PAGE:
Kotmj, do you think that the steamer can be used fro daily basis or just for travelling?
Wow, I just saw this question.
Actually, jackets should not be steamed or exposed to humidity. It differs from coatmaker to coatmaker, some parts of the jacket have been imparted with ironwork (either stretching or shrinking with the iron). The geometry of the seams, the darts, the pad stitching, and the ironwork all conspire to give the tailored jacket its sculptural appearance.
When you steam the cloth, it loses its ironwork. That is, if it was shrunk, it will expand. If it was stretched, it will contract back. Not completely, of course, some residual ironwork remains, but the jacket might end up with puffed up seams and generally lose much of its crispness.
In the Laksamana No. I pics I posted in the suiting thread, terror had trouble making out if there is a breast pocket. The jacket also looks very crisp and sculptural. A major reason for this is the fact that the jacket received its final press only 5 minutes before the pics were taken. The final press takes about 20 minutes and really gives a jacket that crisp, tailored look. It would look very different if it was steamed. The Armoury wrote somewhere that they have a dehumidifier in the shop because the humidity causes the jackets to lose their shape.
So what to do about the wrinkles? Well, it's best to chose a travel-worthy cloth. Much depends on it. The thicker the cloth the more crease resistant it is. High twist cloths are also very crease resistant. And the tailor should be mindful to use a travel worthy canvassing material, the sort that has astounding crease recovery. I've felt many, many types of canvassing material (body canvas + chest canvas) and some perform poorly when crushed while some are literally uncrushable. You crush it in your palm, hold it, then let go. Some canvas will be creased and wrinkled, a few others just spring right back and show no signs of having been crushed. Theoretically, pairing a canvas like that with a cloth like fresco should eliminate the reason to have to steam the jacket. (Though I haven't tried it myself.)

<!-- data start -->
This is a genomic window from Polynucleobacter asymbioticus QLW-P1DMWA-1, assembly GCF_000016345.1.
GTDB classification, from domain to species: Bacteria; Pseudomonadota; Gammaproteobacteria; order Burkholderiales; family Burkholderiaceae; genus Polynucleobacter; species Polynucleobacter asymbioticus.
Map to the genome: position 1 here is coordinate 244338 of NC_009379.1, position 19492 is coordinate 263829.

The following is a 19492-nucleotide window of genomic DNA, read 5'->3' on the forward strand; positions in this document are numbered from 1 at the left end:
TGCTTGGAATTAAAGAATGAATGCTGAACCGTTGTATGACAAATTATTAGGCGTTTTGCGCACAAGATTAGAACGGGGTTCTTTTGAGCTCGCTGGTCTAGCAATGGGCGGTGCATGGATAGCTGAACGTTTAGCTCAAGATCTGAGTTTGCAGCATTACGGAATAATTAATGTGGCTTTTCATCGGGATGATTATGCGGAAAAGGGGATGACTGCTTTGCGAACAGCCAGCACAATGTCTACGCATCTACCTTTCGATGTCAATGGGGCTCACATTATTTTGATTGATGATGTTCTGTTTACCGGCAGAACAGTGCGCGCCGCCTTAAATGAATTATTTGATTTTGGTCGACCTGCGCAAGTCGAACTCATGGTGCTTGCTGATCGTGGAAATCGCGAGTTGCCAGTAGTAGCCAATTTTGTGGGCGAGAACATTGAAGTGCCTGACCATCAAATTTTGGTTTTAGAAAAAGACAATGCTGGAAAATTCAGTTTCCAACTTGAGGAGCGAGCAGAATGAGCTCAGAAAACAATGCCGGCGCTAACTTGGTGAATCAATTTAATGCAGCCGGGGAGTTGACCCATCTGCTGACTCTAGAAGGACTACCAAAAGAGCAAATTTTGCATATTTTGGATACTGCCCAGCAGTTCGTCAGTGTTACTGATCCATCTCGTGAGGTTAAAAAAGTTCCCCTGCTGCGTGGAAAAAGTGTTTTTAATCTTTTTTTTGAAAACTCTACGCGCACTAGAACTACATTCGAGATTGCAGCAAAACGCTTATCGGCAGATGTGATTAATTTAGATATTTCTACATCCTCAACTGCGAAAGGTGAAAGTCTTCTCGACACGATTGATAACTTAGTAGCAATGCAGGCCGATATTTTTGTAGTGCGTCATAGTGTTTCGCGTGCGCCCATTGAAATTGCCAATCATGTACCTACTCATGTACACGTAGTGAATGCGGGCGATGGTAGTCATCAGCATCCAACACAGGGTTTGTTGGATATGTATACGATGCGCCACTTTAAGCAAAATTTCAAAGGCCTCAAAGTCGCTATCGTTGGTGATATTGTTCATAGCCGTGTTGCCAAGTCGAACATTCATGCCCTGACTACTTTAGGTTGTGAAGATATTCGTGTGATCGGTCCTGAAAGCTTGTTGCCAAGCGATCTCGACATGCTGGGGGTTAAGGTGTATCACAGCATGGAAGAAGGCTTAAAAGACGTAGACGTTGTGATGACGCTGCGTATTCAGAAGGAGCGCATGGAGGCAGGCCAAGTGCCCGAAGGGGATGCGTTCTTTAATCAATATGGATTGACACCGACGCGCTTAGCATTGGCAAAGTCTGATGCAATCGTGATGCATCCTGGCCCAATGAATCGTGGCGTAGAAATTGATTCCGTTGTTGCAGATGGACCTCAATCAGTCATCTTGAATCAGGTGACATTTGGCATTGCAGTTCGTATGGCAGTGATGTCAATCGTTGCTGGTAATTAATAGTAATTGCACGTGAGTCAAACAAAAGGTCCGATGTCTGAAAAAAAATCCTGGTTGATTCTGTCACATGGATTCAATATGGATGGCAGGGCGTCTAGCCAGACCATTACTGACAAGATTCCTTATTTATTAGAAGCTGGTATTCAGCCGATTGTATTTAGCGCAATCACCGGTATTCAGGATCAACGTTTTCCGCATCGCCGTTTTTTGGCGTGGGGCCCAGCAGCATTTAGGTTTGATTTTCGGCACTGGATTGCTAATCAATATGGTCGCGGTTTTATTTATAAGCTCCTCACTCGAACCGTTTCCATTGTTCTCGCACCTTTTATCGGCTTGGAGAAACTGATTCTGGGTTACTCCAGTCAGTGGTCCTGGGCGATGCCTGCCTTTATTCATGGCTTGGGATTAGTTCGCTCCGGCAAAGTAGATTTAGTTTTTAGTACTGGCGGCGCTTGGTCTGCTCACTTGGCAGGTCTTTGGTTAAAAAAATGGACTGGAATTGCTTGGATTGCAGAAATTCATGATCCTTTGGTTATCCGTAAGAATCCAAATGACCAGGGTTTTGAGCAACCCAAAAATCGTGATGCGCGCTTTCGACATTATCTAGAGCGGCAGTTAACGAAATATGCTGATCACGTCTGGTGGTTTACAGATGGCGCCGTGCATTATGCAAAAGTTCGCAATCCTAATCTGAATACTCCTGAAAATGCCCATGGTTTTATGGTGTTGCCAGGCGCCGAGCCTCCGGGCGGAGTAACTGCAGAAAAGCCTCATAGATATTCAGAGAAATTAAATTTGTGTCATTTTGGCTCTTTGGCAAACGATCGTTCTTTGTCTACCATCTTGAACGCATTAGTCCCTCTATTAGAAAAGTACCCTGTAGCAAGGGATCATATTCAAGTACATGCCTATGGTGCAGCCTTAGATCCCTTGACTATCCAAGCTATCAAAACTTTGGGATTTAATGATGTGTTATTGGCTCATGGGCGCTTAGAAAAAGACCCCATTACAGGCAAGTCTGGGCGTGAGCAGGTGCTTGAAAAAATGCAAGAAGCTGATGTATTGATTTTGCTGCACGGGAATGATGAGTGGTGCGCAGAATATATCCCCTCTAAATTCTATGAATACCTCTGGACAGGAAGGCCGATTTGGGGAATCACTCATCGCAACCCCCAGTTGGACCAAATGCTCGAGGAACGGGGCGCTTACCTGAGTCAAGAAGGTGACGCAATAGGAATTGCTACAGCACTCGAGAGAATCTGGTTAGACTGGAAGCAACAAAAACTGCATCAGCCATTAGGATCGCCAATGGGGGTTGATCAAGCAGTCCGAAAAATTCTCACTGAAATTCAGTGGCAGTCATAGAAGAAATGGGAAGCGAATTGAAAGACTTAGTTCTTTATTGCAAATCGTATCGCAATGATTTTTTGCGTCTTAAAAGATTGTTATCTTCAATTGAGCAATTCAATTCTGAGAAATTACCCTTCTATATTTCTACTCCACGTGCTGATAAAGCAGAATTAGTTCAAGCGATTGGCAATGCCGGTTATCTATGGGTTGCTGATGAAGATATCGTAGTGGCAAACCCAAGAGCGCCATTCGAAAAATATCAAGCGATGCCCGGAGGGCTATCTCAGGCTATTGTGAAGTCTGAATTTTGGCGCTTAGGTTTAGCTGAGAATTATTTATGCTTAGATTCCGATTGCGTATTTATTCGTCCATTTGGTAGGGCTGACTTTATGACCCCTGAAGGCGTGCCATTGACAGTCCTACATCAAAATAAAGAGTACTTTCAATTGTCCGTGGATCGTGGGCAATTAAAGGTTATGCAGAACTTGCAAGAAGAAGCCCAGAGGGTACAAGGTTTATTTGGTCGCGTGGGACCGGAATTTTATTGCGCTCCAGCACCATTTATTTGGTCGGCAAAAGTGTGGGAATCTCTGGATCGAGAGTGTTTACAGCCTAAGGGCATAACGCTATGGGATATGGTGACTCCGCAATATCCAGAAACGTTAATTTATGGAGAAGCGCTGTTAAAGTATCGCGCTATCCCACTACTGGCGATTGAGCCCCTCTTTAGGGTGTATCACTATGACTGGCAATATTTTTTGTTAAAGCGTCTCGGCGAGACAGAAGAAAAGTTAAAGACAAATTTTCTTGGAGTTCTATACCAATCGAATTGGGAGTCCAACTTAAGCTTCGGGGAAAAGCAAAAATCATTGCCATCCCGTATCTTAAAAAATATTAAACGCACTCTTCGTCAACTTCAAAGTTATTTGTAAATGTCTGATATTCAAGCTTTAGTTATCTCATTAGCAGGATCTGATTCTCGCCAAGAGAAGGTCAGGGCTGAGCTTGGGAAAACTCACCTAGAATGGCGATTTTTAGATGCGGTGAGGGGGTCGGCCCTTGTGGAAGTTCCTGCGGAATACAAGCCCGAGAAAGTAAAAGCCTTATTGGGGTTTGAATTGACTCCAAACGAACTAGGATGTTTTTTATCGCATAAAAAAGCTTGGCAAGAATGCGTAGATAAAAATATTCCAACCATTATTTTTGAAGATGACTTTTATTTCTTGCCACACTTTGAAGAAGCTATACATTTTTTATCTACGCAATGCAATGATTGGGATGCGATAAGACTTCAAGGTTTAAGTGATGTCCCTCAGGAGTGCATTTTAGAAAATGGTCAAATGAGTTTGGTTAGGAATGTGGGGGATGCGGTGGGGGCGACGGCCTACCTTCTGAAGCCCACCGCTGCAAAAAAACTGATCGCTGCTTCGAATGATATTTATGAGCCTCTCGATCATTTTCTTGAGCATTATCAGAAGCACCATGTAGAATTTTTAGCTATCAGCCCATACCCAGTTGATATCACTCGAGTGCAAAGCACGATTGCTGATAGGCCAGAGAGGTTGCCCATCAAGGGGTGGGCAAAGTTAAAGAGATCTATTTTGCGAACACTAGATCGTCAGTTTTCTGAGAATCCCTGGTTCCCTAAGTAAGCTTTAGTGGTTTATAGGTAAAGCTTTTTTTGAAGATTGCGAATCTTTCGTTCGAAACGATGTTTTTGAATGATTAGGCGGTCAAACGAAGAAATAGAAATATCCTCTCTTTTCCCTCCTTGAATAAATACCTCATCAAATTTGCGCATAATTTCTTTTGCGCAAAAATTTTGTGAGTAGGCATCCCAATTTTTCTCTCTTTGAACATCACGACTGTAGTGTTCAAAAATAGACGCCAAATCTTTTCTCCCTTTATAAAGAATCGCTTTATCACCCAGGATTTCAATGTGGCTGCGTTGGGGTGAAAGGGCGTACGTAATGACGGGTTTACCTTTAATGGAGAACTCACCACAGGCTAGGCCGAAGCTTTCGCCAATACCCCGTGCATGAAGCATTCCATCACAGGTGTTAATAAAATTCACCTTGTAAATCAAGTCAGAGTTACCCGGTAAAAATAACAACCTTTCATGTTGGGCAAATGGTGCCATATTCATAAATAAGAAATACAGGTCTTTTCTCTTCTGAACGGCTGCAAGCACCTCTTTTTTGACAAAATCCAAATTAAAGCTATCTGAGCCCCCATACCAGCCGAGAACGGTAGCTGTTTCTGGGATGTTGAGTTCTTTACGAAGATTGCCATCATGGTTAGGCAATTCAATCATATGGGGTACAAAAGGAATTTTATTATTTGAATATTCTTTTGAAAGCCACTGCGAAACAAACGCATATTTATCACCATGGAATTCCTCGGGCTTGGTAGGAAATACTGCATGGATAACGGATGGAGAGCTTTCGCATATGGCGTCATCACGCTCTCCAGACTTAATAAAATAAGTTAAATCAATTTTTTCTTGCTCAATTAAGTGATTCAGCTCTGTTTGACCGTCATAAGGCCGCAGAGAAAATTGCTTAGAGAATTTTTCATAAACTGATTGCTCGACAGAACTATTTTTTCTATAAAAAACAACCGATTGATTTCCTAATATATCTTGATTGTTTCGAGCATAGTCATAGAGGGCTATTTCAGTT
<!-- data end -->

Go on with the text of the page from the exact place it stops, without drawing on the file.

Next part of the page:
If any of you have seen a coatmaker press a jacket you will realise 30 seconds into the demo that your efforts with the steamer at approximating it are woefully inadequate.
Trousers are more forgiving, RTW and local bespoke trousers have zero ironwork in them so steam them all you want. But the trousers I make have 20 minutes of ironwork imparted to them so they too should not be steamed.